Ballad of a Traffic Light

by John Olson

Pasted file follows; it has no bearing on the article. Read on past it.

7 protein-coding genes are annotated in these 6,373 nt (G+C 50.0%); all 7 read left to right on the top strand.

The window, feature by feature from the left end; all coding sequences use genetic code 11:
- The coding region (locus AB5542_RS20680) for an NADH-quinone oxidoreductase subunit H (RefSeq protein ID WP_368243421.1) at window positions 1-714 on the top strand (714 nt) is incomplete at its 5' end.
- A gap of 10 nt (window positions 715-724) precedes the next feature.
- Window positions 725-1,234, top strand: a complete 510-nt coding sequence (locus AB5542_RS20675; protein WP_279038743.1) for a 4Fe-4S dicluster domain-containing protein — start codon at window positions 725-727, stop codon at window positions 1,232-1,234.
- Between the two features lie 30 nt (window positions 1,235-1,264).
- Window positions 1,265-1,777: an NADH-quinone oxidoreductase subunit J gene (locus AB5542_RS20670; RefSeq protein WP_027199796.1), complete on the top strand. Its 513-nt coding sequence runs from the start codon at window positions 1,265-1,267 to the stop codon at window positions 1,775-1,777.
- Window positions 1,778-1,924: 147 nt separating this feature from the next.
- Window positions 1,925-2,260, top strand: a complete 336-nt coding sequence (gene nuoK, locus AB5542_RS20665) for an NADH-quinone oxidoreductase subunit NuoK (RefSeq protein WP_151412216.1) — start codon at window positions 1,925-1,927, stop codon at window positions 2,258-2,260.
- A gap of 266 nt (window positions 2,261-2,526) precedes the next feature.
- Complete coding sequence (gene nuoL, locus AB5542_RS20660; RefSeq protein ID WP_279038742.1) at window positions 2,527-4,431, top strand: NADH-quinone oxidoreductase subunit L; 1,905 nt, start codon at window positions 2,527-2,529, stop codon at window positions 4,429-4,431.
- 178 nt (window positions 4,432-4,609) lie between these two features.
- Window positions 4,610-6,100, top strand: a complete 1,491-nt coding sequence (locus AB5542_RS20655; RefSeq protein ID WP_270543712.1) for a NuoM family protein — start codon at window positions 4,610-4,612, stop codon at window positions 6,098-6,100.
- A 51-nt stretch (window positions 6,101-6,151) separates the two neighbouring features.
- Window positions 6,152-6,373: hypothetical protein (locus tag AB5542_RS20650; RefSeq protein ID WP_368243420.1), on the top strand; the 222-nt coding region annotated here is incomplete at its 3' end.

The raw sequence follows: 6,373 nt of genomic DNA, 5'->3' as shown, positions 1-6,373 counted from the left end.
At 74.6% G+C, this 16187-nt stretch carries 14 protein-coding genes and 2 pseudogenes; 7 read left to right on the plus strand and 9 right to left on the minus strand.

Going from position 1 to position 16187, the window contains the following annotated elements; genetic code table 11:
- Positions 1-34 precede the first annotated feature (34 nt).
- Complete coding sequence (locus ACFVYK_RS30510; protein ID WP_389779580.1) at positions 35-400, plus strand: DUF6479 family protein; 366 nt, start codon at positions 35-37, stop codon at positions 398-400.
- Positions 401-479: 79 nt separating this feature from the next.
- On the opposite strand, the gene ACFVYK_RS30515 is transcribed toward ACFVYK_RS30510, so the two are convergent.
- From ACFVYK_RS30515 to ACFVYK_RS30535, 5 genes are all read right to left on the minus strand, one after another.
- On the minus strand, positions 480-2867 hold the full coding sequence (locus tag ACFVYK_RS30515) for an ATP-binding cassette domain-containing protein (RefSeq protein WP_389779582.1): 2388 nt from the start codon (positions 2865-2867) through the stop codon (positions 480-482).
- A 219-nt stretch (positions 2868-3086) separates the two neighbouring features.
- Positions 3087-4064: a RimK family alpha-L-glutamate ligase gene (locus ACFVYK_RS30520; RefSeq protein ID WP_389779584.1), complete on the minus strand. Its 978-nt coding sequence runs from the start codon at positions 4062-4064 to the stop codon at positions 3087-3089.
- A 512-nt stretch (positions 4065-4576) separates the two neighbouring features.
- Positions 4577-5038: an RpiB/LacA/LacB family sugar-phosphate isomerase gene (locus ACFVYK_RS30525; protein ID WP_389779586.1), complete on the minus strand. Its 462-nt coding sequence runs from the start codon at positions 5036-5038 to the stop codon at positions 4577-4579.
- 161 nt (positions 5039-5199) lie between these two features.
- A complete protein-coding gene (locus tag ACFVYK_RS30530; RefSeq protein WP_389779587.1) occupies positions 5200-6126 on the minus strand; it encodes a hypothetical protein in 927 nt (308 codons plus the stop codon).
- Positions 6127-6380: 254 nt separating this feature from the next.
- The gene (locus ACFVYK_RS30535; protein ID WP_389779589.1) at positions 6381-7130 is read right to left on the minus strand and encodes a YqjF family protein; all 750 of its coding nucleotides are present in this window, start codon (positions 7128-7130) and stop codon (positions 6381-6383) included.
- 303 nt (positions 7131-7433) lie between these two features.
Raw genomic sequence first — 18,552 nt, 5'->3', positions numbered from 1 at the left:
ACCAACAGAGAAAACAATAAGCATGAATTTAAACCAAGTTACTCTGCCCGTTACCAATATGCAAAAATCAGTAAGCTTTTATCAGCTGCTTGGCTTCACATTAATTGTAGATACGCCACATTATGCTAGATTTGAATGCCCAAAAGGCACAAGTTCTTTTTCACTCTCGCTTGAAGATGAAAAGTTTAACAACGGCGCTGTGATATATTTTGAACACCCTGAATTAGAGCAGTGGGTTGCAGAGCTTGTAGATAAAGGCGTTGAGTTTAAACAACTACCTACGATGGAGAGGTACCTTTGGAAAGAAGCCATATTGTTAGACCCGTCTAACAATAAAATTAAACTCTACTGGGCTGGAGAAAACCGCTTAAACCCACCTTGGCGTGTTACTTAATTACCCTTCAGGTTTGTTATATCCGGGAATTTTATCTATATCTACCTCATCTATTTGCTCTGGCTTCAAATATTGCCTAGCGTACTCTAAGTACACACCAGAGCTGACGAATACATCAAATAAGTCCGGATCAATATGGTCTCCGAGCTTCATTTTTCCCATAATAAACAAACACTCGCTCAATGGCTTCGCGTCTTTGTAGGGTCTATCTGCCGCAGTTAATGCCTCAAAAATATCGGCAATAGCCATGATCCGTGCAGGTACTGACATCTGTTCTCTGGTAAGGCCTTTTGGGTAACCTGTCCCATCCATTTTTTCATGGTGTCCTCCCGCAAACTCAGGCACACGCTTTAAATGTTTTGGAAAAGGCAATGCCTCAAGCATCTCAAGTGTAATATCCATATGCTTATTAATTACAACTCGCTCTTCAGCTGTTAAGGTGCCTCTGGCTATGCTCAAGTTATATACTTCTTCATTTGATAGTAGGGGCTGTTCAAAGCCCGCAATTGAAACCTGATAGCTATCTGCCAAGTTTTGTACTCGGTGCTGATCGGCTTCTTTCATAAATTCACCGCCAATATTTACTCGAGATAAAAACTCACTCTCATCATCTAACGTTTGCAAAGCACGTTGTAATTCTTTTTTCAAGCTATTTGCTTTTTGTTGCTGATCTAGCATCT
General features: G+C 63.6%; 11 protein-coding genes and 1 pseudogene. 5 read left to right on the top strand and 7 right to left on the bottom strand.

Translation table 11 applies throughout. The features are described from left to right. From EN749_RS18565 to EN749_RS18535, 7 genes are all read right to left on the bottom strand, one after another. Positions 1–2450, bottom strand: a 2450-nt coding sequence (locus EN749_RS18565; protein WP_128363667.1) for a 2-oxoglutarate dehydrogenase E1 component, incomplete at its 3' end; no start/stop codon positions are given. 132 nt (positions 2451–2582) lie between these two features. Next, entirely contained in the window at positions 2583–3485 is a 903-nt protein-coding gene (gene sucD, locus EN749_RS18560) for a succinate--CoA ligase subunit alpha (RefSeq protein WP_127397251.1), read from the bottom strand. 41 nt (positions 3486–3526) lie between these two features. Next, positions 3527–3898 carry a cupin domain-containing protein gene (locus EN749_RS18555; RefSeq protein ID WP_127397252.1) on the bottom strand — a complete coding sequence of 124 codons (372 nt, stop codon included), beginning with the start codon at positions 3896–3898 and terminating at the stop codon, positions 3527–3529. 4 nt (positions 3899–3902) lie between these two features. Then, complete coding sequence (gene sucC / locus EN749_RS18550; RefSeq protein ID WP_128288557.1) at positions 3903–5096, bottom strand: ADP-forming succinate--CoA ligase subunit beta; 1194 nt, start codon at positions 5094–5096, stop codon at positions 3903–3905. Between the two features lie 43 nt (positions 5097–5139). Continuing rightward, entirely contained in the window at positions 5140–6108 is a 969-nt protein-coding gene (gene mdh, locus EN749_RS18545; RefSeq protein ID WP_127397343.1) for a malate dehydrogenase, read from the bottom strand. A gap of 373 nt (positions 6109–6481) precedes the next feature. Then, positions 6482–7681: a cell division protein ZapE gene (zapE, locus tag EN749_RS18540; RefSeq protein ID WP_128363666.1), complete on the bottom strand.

I am a traffic light. I hang somewhere in the city. I hang above the intersection in stolid cogitation. I have a tendency, nay, call it a compulsion, to make people stop, make people go, or present people with the color yellow, and create confusion. Do I stop? Should I go? What do I risk? Oh, what the hell. These are my works. I hang in blissful languor. Languor is lovely. Languor is what everyone wants out of life. I also recommend swimming. Swimming is transcendental. Though perhaps not so much for a traffic light. How many traffic lights have you seen underwater? Or doing a breast stroke in the middle of an intersection? I smell a parenthesis (this parenthesis) which is the equivalent of a traffic light in the middle of a paragraph. I am blue at my core. No one knows this. But it's true. All traffic lights conceal a blue light at their core. If we were to display this wonderful blue color, no one would know what to do. They would gaze up at us and wonder what blue signaled. What does blue want me to do? What behavior goes with blue? What does blue expect of me? Tonight I attack Portugal. Just kidding. I'm a traffic light. Traffic lights do not declare wars or comb our hair or brush our teeth because we are traffic lights. We hang on wires and tell people to go. Or stop. Or linger in ambiguity. We are a cultural tradition on a golden chain of ideologies. We embrace our fate with equanimity. We expect equanimity from the people who wait. Who wait to see us turn green. Who wait to get on with their lives. Who wait for something larger than green. Who ride on a planet through space. Tonight I hang in aberration. Tonight I hang upside down. I do this to change perspective. I do this to consecrate the consonance of circulation. I house the leisure of a thousand moments. I house the lapping of water and the splatter of rain. I am a buttress against chaos. And now I am turning yellow. And you may wonder what next. You may wonder if you should stop here, or keep going. Keep going to the next sentence. Where the life may be green. Green forever. Never beige. Never brown. But always green. Green until I am retired and off the grid. And then I will be the angel walking past your car window. Blinking yellow. Blinking red. Blinking green.